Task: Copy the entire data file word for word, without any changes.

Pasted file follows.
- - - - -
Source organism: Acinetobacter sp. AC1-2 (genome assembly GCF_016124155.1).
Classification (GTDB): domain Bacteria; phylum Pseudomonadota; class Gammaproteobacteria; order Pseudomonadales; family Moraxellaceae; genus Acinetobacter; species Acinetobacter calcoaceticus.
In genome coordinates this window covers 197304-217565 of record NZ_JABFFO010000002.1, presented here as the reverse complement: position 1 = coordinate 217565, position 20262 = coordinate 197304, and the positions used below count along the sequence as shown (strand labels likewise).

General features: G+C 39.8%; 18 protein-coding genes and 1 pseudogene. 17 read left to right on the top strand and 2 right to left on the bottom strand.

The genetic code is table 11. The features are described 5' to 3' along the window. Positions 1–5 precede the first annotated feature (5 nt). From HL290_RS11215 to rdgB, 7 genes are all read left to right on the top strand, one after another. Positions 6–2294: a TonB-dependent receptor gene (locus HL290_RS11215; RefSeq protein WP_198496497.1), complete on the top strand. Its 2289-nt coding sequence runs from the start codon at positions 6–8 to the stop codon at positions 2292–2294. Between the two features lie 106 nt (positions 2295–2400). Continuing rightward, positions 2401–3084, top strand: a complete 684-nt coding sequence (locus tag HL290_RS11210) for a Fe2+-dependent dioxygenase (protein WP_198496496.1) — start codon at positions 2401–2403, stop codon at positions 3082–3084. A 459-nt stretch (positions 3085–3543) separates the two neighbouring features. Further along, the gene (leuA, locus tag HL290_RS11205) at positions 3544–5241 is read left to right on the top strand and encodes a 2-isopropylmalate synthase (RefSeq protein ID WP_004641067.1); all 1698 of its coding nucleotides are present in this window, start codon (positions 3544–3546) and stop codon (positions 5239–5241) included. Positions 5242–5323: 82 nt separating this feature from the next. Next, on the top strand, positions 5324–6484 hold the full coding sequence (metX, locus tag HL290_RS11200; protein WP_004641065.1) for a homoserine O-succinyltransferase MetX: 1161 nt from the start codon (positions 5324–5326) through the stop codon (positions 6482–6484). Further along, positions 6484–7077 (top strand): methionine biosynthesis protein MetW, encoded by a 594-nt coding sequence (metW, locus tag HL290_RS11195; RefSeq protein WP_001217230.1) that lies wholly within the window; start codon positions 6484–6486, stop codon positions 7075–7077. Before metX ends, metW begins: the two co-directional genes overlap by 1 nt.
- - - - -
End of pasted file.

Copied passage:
Source organism: Acinetobacter sp. AC1-2 (genome assembly GCF_016124155.1).
Classification (GTDB): domain Bacteria; phylum Pseudomonadota; class Gammaproteobacteria; order Pseudomonadales; family Moraxellaceae; genus Acinetobacter; species Acinetobacter calcoaceticus.
In genome coordinates this window covers 197304-217565 of record NZ_JABFFO010000002.1, presented here as the reverse complement: position 1 = coordinate 217565, position 20262 = coordinate 197304, and the positions used below count along the sequence as shown (strand labels likewise).

General features: G+C 39.8%; 18 protein-coding genes and 1 pseudogene. 17 read left to right on the top strand and 2 right to left on the bottom strand.

The genetic code is table 11. The features are described 5' to 3' along the window. Positions 1–5 precede the first annotated feature (5 nt). From HL290_RS11215 to rdgB, 7 genes are all read left to right on the top strand, one after another. Positions 6–2294: a TonB-dependent receptor gene (locus HL290_RS11215; RefSeq protein WP_198496497.1), complete on the top strand. Its 2289-nt coding sequence runs from the start codon at positions 6–8 to the stop codon at positions 2292–2294. Between the two features lie 106 nt (positions 2295–2400). Continuing rightward, positions 2401–3084, top strand: a complete 684-nt coding sequence (locus tag HL290_RS11210) for a Fe2+-dependent dioxygenase (protein WP_198496496.1) — start codon at positions 2401–2403, stop codon at positions 3082–3084. A 459-nt stretch (positions 3085–3543) separates the two neighbouring features. Further along, the gene (leuA, locus tag HL290_RS11205) at positions 3544–5241 is read left to right on the top strand and encodes a 2-isopropylmalate synthase (RefSeq protein ID WP_004641067.1); all 1698 of its coding nucleotides are present in this window, start codon (positions 3544–3546) and stop codon (positions 5239–5241) included. Positions 5242–5323: 82 nt separating this feature from the next. Next, on the top strand, positions 5324–6484 hold the full coding sequence (metX, locus tag HL290_RS11200; protein WP_004641065.1) for a homoserine O-succinyltransferase MetX: 1161 nt from the start codon (positions 5324–5326) through the stop codon (positions 6482–6484). Further along, positions 6484–7077 (top strand): methionine biosynthesis protein MetW, encoded by a 594-nt coding sequence (metW, locus tag HL290_RS11195; RefSeq protein WP_001217230.1) that lies wholly within the window; start codon positions 6484–6486, stop codon positions 7075–7077. Before metX ends, metW begins: the two co-directional genes overlap by 1 nt.